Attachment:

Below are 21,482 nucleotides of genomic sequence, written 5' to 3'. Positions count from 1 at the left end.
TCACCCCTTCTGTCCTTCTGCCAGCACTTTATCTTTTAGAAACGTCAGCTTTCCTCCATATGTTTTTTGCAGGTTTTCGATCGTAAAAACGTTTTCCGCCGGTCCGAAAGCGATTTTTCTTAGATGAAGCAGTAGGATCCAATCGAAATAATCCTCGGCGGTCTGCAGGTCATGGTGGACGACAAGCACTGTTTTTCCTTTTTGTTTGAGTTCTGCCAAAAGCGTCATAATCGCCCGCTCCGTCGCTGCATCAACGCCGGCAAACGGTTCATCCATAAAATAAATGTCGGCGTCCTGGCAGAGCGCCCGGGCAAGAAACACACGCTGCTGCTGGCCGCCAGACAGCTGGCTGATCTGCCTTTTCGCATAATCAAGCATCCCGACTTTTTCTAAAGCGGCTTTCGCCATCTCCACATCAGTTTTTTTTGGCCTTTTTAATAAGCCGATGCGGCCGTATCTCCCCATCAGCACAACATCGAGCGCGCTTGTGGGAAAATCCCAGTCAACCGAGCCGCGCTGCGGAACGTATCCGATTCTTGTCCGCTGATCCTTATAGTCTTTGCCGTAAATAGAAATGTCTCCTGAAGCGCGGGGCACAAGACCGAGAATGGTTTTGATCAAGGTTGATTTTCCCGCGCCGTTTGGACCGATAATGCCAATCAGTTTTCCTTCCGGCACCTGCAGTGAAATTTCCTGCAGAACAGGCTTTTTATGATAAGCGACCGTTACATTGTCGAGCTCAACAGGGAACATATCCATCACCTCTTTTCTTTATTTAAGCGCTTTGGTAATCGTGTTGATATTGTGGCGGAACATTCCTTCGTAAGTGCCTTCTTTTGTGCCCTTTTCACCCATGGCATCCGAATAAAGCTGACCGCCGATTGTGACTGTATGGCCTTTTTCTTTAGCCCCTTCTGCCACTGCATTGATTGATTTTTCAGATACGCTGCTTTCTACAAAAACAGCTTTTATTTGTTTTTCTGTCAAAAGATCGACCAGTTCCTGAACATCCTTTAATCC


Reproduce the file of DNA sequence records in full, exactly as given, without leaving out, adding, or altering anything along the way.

Below are 21,482 nucleotides of genomic sequence, written 5' to 3'. Positions count from 1 at the left end.
TCACCCCTTCTGTCCTTCTGCCAGCACTTTATCTTTTAGAAACGTCAGCTTTCCTCCATATGTTTTTTGCAGGTTTTCGATCGTAAAAACGTTTTCCGCCGGTCCGAAAGCGATTTTTCTTAGATGAAGCAGTAGGATCCAATCGAAATAATCCTCGGCGGTCTGCAGGTCATGGTGGACGACAAGCACTGTTTTTCCTTTTTGTTTGAGTTCTGCCAAAAGCGTCATAATCGCCCGCTCCGTCGCTGCATCAACGCCGGCAAACGGTTCATCCATAAAATAAATGTCGGCGTCCTGGCAGAGCGCCCGGGCAAGAAACACACGCTGCTGCTGGCCGCCAGACAGCTGGCTGATCTGCCTTTTCGCATAATCAAGCATCCCGACTTTTTCTAAAGCGGCTTTCGCCATCTCCACATCAGTTTTTTTTGGCCTTTTTAATAAGCCGATGCGGCCGTATCTCCCCATCAGCACAACATCGAGCGCGCTTGTGGGAAAATCCCAGTCAACCGAGCCGCGCTGCGGAACGTATCCGATTCTTGTCCGCTGATCCTTATAGTCTTTGCCGTAAATAGAAATGTCTCCTGAAGCGCGGGGCACAAGACCGAGAATGGTTTTGATCAAGGTTGATTTTCCCGCGCCGTTTGGACCGATAATGCCAATCAGTTTTCCTTCCGGCACCTGCAGTGAAATTTCCTGCAGAACAGGCTTTTTATGATAAGCGACCGTTACATTGTCGAGCTCAACAGGGAACATATCCATCACCTCTTTTCTTTATTTAAGCGCTTTGGTAATCGTGTTGATATTGTGGCGGAACATTCCTTCGTAAGTGCCTTCTTTTGTGCCCTTTTCACCCATGGCATCCGAATAAAGCTGACCGCCGATTGTGACTGTATGGCCTTTTTCTTTAGCCCCTTCTGCCACTGCATTGATTGATTTTTCAGATACGCTGCTTTCTACAAAAACAGCTTTTATTTGTTTTTCTGTCAAAAGATCGACCAGTTCCTGAACATCCTTTAATCC